Teachers play an essential role in every student’s learning process and their contribution is even more evident in the aftermath of the Covid-19 pandemic. Millions of European teachers have in fact adapted to school closures and are still at the forefront to ensure that students’ learning continue also at a distance, during the lockdown. However, the teaching profession has been going through a professional crisis for some years now, with school systems increasingly having difficulty in recruiting motivated and competent teachers. In this situation, what are the solutions developed by national and European policy makers to overcome these challenges? The Eurydice network’s report that was released today, Teachers in Europe: Careers, Development and Well-being, focuses on lower secondary school teachers and contributes to this debate.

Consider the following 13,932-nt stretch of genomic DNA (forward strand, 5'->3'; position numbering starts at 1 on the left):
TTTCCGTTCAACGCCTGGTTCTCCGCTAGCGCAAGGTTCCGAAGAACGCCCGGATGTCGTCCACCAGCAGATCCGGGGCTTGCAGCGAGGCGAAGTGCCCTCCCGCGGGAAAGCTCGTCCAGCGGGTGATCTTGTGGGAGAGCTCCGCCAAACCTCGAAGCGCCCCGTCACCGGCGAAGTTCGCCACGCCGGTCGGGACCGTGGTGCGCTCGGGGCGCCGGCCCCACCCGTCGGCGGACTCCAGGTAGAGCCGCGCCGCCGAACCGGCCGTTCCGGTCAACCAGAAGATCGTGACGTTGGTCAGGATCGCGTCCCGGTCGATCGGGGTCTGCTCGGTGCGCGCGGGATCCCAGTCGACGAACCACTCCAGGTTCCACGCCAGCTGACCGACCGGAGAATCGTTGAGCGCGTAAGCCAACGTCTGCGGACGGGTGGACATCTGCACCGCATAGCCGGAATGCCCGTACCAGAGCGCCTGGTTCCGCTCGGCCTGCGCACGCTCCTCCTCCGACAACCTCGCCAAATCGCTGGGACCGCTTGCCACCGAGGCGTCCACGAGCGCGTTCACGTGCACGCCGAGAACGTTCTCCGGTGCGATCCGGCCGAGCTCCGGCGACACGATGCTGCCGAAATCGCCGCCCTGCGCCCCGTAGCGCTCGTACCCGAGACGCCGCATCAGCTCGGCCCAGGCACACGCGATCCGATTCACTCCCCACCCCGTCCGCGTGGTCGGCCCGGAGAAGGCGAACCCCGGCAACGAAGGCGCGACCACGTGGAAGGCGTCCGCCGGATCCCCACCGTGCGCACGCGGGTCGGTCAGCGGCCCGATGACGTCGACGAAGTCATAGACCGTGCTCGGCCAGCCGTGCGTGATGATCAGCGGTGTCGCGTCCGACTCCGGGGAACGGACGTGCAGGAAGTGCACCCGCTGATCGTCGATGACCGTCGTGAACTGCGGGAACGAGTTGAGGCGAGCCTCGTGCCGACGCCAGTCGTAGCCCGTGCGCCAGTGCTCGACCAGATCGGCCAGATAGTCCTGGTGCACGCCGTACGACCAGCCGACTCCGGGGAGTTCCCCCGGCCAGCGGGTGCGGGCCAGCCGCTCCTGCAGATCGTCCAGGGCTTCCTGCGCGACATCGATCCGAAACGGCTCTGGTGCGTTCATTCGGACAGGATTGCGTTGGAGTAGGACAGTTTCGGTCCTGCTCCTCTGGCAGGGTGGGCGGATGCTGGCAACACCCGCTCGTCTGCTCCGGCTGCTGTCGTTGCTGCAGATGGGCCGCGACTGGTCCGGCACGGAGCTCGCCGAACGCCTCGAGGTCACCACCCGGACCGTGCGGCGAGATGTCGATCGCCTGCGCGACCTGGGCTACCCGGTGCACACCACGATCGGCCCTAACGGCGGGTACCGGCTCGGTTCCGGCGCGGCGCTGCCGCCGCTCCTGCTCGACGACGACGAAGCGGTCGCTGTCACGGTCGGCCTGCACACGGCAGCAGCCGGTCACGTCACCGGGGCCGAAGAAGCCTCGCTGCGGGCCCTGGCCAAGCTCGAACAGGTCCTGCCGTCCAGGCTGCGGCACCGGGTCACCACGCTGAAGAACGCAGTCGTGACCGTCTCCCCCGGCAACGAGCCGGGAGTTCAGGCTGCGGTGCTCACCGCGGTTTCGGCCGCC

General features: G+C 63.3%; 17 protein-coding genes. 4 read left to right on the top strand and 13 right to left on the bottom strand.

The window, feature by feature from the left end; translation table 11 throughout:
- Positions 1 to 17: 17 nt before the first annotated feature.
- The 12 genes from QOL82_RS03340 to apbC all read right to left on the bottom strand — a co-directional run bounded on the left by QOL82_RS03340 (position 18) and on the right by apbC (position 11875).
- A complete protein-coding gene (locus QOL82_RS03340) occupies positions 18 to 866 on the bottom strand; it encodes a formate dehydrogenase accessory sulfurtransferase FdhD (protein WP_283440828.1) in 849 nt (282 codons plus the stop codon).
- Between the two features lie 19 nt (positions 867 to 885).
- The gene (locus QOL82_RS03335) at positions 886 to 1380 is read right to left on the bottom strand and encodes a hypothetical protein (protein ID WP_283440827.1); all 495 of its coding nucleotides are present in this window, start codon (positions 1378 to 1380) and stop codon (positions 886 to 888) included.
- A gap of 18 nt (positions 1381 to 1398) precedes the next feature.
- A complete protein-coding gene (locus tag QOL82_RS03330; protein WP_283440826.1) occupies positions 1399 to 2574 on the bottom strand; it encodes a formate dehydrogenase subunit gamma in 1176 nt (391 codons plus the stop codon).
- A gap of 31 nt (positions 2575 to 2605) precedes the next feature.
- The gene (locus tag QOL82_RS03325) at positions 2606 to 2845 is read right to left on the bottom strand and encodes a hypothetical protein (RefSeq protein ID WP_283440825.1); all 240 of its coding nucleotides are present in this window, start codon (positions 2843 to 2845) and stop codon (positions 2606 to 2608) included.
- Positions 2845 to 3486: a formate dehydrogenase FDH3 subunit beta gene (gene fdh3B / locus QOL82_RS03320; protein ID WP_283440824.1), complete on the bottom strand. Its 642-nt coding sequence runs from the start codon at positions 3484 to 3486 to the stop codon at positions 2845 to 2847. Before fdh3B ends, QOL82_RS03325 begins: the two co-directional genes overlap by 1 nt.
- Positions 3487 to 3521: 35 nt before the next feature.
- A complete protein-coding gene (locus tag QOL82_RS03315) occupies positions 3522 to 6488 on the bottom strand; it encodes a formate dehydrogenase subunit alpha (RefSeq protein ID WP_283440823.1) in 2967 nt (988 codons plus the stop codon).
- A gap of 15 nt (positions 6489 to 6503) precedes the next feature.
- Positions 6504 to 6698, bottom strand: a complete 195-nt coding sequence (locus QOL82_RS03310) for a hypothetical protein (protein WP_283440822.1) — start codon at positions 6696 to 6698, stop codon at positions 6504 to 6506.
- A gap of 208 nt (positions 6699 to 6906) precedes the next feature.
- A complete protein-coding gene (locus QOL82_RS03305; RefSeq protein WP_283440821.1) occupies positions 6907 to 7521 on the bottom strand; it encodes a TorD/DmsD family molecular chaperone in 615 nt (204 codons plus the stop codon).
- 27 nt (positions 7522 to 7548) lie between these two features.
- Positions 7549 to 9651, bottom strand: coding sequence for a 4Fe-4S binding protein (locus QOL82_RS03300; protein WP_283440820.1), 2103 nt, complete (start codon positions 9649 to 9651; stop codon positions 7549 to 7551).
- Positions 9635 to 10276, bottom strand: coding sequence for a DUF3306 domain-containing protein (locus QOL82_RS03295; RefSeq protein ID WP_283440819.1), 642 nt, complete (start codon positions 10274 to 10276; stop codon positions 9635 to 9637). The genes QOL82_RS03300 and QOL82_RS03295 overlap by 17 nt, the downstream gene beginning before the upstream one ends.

The study provides evidence to understand the impact of national policies on teacher behaviour, providing a database for the implementation of future reforms. The report covers the 27 EU member states, as well as the United Kingdom, Albania, Bosnia and Herzegovina, Switzerland, Iceland, Liechtenstein, Montenegro, North Macedonia, Norway, Serbia and Turkey. The key areas of the study include the vocational crisis and policies related to increasing the attractiveness of the profession, initial training, continuing professional development, conditions of service, career prospects and the well-being of teachers.
What is Eurydice?
Eurydice is the European network which collects, updates, analyses and disseminates information on policies, structure and organisation of the European educational systems. Created in 1980 on the initiative of the European Commission, the network consists of a European Unit based in Brussels and some National Units. Since 1985, the Italian National Unit has been based at Indire.